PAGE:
The spread of the deadly coronavirus — which has quickly become an epidemic and forced the cancelation of major trade shows — has sent people scrambling to figure out how to protect ourselves from getting it, including buying up as many face masks as possible. There’s no vaccine yet, so the best line of defense is to follow standard hygiene procedures — the most important of which is washing your hands. Frequent hand-washing, not wearing a face mask, is the most important step the public can take to prevent the spread of the coronavirus, that’s the position of the World Health Organization.
The WHO stance regarding surgical masks being worn by the general public is that only those who are already sick with a respiratory illness should wear them.
With the coronavirus pandemic quickly spreading, U.S. health officials have later changed their advice on face masks and now recommend people wear cloth masks in public areas where social distancing can be difficult, such as grocery stores.
President Donald Trump, in announcing the change in the Centers for Disease Control and Prevention’s guidance on April 3, stressed that the recommendation was voluntary and said he probably wouldn’t follow it. Governors and mayors, however, have started encouraging the precautions to reduce the spread of the virus by people who might not know they are infected.
Some cities have gone as far as setting fines for failing to wear a mask.
These new measures are designed to “flatten the curve,” or slow the spread of the coronavirus responsible for COVID-19.
Today, there is much more data and evidence on how COVID-19 is spread, and the prevalence of the disease itself is far more widespread than previously thought.
Dr. Harvey Fineberg, former president of the National Academy of Medicine and head of a new federal committee on infectious diseases, told CNN on April 2 that he will start wearing a mask in public, especially at grocery stores, for this very reason. “While the current specific research is limited, the results of available studies are consistent with aerosolization of virus from normal breathing,” he said.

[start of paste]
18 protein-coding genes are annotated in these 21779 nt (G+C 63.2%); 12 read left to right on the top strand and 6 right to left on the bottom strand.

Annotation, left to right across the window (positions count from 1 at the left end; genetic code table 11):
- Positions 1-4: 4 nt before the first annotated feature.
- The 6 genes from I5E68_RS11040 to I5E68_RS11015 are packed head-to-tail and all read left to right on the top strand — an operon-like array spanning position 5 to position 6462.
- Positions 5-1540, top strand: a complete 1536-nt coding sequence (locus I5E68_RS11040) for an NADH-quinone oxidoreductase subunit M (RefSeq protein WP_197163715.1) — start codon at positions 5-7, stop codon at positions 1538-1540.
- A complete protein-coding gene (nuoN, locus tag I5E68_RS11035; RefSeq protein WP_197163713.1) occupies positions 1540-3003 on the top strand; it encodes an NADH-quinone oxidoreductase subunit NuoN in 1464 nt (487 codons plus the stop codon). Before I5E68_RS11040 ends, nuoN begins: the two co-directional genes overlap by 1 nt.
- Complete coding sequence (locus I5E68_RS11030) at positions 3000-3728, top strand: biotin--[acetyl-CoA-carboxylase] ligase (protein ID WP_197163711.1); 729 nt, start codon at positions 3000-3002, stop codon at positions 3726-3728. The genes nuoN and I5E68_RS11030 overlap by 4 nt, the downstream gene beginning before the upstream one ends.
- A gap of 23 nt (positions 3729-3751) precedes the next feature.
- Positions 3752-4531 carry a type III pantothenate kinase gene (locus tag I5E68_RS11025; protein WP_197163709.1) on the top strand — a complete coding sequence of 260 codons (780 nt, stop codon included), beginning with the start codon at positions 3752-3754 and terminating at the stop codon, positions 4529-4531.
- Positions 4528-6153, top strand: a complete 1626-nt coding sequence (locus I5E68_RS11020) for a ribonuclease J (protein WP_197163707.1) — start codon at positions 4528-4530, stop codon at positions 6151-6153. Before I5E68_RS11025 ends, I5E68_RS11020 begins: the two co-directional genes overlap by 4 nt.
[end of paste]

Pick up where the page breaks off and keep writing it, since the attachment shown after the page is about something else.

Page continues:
It is these “silent carriers” – people infected with the virus but without fever, cough, or muscle aches – that proponents of universal mask wearing point to as proof that more could be done beyond social distancing to slow the virus’s spread.
While research on the effectiveness of universal mask wearing for reducing respiratory droplet transmission is still thin, there is evidence to support it.
Research on SARS, another coronavirus, found that N95 masks were highly effective at blocking transmission of that virus. Even ill-fitting medical face masks have been found to interrupt airborne particles and viruses, keeping them from reaching as far when someone sneezes.
Another study determined that, while masks made out of cotton T-shirts were far less effective than manufactured surgical masks in preventing wearers from expelling droplets, they did reduce droplets and were better than no protection at all.
The universal use of mouth and nose covering with masks is a low-risk intervention that can only assist in reducing the spread of this terrible illness. If everyone wears a mask, individuals protect one another, reducing overall community transmission. It could even remind people not to touch their faces after touching potentially contaminated surfaces.
As the research shows, masks aren’t shields. It’s still important to help prevent transmission by practicing social distancing by staying at least 6 feet away from others in public, staying home as much as possible, and washing hands frequently and properly.
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